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Turquoise LeJeune Parker - Reg Weaver Human and Civil Rights Award

Starting as a small project to help feed the students in Mrs. Parker’s class in 2015, the Bull City Foodraiser today serves over 5,000 students in Durham Public Schools who receive free or reduced-price lunch.
Turquoise LeJeune Parker

$103,079.70 is not a total a cashier sees every day. However, that’s exactly how much Turquoise LeJeune Parker spent in December 2021 at Costco, and every cent was spent on food to give to Durham Public Schools students for their winter holiday.

Food insecurity is a pervasive issue for children and families living in poverty, and Mrs. Parker was made keenly aware of this in 2015 when a family asked her for help. As Mrs. Parker told the TODAY Show, “I had a family come to me and say, ‘We don’t know how we’re going to eat. Can you please help us?’” She learned that many more families also relied on school meals, and hunger during school breaks were a real concern. And thus, she began the Bull City Foodraiser. Starting as a small project to help feed the students in Mrs. Parker’s class in 2015, the Foodraiser today serves over 5,000 students in Durham Public Schools who receive free or reduced-price lunch.

Because of this activism against food insecurity and poverty for children across the City of Durham, Turquoise LeJeune Parker exemplifies the spirit of former NEA President Reg Weaver, for whom this award is named. President Weaver was famous for paying for students’ needs as a classroom teacher, and later for spotlighting the needs of students living in poverty. Mrs. Parker is doing the same today. Not only is she paying for student meals from her own pocket, but she is also encouraging members of the community across Durham to do the same.

The Foodraiser is a major achievement, but Mrs. Parker’s work to eradicate poverty and support equitable learning environments does not stop there. Within her local, the Durham Association of Educators, and with the North Carolina Association of Educators (NCAE) Organize 2020 Caucus, Turquoise has organized her colleagues and other public education allies to speak out against harmful legislation, to have key conversations with lawmakers, and to advocate for the schools our students deserve.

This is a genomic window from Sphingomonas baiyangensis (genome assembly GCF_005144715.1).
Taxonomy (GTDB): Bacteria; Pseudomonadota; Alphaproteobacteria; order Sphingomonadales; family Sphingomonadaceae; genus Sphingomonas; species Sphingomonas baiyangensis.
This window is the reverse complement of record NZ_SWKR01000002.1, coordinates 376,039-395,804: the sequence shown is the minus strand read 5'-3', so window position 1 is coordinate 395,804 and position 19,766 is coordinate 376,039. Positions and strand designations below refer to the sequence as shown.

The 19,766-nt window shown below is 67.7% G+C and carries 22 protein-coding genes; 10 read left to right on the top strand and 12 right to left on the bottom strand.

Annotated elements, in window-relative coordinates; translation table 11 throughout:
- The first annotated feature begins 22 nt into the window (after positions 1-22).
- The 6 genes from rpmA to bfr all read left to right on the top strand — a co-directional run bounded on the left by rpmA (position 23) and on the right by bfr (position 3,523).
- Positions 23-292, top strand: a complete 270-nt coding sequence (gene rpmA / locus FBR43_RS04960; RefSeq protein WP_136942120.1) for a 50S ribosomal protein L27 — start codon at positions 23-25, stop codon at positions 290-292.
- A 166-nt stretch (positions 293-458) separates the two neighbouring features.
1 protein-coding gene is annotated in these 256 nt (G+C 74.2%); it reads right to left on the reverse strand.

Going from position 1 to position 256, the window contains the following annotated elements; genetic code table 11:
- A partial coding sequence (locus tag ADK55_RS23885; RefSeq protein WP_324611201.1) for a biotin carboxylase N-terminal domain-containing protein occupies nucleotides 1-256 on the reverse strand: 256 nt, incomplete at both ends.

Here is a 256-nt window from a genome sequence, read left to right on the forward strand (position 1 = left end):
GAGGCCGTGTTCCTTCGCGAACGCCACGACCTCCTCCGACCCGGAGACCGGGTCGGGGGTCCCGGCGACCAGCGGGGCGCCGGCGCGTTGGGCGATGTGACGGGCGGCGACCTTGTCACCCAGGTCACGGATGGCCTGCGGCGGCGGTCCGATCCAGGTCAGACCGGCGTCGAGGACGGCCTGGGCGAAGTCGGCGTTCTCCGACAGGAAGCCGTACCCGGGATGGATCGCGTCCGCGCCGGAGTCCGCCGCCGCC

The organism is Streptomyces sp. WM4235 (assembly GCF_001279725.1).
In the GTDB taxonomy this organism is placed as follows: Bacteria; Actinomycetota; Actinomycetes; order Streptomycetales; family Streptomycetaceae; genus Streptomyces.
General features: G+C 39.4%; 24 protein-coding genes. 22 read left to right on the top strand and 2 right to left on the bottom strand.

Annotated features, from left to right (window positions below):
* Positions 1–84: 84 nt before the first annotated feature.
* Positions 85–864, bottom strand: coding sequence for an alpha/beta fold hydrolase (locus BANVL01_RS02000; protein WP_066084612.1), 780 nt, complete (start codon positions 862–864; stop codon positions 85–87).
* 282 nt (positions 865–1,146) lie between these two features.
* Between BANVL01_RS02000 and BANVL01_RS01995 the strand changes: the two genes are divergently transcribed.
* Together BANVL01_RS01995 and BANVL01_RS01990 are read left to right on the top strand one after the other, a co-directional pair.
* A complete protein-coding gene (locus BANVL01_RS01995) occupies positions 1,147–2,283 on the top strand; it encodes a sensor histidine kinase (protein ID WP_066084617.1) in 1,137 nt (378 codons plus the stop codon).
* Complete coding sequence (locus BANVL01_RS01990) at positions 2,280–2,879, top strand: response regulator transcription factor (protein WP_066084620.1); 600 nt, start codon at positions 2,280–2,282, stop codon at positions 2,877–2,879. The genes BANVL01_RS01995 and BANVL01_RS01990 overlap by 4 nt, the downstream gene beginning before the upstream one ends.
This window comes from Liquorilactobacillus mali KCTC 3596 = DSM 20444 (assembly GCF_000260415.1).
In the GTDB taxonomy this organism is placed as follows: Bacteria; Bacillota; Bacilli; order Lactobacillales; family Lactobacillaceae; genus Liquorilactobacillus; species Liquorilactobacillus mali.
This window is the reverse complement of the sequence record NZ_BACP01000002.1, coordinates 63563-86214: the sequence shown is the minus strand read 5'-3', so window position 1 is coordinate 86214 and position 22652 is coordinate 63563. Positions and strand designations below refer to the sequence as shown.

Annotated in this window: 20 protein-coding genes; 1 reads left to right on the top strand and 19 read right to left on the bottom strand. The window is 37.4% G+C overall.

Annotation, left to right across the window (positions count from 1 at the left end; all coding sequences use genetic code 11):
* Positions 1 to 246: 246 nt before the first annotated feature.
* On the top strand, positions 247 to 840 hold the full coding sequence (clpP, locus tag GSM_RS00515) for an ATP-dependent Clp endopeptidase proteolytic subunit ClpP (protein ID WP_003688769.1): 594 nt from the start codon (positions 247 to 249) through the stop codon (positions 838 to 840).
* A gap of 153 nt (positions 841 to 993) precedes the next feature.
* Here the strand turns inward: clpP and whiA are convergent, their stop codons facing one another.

Mrs. Parker brings the world to her students and crafts a place where they can demonstrate their brilliance, no matter their ZIP code or income level. She partners with Book Harvest, a non-profit in Durham, to ensure that every student has access to literature, and she uses that partnership to help develop her students as authors. She has taken her students to Historically Black Colleges and Universities to broaden their horizons about extended learning opportunities. Through these actions, she has deeply invested in these students, constantly showing them that they matter and that they will indeed change the world.

“To be a Parker Professor is a life-changing experience for students who are fortunate to have Turquoise as an educator. For every student who experiences life in poverty, it is my hope that they experience an educator like Turquoise,” NCAE President Tamika Walker Kelly expressed. Every student deserves an educator who will ensure they have everything they need to thrive, even if it means collecting and spending over $100,000 at Costco on food while also advocating for anti-poverty and equitable opportunity legislation.

National Education Association

Great public schools for every student

The National Education Association (NEA), the nation's largest professional employee organization, is committed to advancing the cause of public education. NEA's 3 million members work at every level of education—from pre-school to university graduate programs. NEA has affiliate organizations in every state and in more than 14,000 communities across the United States.